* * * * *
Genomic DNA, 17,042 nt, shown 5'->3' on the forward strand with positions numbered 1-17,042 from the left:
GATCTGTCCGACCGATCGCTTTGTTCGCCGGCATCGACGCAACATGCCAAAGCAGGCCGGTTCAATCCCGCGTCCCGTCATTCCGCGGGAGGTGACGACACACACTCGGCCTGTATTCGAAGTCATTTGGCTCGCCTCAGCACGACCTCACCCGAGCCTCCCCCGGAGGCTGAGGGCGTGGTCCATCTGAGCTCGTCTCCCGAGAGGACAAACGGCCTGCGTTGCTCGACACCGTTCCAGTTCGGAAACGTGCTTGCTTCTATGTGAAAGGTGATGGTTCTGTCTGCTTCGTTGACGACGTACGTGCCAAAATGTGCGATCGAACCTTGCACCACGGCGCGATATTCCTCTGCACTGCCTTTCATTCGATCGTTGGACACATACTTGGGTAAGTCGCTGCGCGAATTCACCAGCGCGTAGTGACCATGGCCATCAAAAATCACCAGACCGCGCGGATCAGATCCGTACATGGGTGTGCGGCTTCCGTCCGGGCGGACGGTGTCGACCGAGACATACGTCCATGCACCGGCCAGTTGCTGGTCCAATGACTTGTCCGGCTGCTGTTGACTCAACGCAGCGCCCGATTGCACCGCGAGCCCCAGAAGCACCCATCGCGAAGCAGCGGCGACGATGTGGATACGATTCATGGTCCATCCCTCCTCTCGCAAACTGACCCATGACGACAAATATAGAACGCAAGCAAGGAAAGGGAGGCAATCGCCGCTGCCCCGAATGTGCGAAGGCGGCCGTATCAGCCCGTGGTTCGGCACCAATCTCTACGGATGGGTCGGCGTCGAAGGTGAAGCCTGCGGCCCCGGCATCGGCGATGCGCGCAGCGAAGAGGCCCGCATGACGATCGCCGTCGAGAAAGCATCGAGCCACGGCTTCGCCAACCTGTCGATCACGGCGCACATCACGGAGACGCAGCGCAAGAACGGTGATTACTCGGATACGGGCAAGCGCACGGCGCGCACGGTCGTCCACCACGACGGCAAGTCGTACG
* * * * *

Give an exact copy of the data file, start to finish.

Genomic DNA, 17,042 nt, shown 5'->3' on the forward strand with positions numbered 1-17,042 from the left:
GATCTGTCCGACCGATCGCTTTGTTCGCCGGCATCGACGCAACATGCCAAAGCAGGCCGGTTCAATCCCGCGTCCCGTCATTCCGCGGGAGGTGACGACACACACTCGGCCTGTATTCGAAGTCATTTGGCTCGCCTCAGCACGACCTCACCCGAGCCTCCCCCGGAGGCTGAGGGCGTGGTCCATCTGAGCTCGTCTCCCGAGAGGACAAACGGCCTGCGTTGCTCGACACCGTTCCAGTTCGGAAACGTGCTTGCTTCTATGTGAAAGGTGATGGTTCTGTCTGCTTCGTTGACGACGTACGTGCCAAAATGTGCGATCGAACCTTGCACCACGGCGCGATATTCCTCTGCACTGCCTTTCATTCGATCGTTGGACACATACTTGGGTAAGTCGCTGCGCGAATTCACCAGCGCGTAGTGACCATGGCCATCAAAAATCACCAGACCGCGCGGATCAGATCCGTACATGGGTGTGCGGCTTCCGTCCGGGCGGACGGTGTCGACCGAGACATACGTCCATGCACCGGCCAGTTGCTGGTCCAATGACTTGTCCGGCTGCTGTTGACTCAACGCAGCGCCCGATTGCACCGCGAGCCCCAGAAGCACCCATCGCGAAGCAGCGGCGACGATGTGGATACGATTCATGGTCCATCCCTCCTCTCGCAAACTGACCCATGACGACAAATATAGAACGCAAGCAAGGAAAGGGAGGCAATCGCCGCTGCCCCGAATGTGCGAAGGCGGCCGTATCAGCCCGTGGTTCGGCACCAATCTCTACGGATGGGTCGGCGTCGAAGGTGAAGCCTGCGGCCCCGGCATCGGCGATGCGCGCAGCGAAGAGGCCCGCATGACGATCGCCGTCGAGAAAGCATCGAGCCACGGCTTCGCCAACCTGTCGATCACGGCGCACATCACGGAGACGCAGCGCAAGAACGGTGATTACTCGGATACGGGCAAGCGCACGGCGCGCACGGTCGTCCACCACGACGGCAAGTCGTACG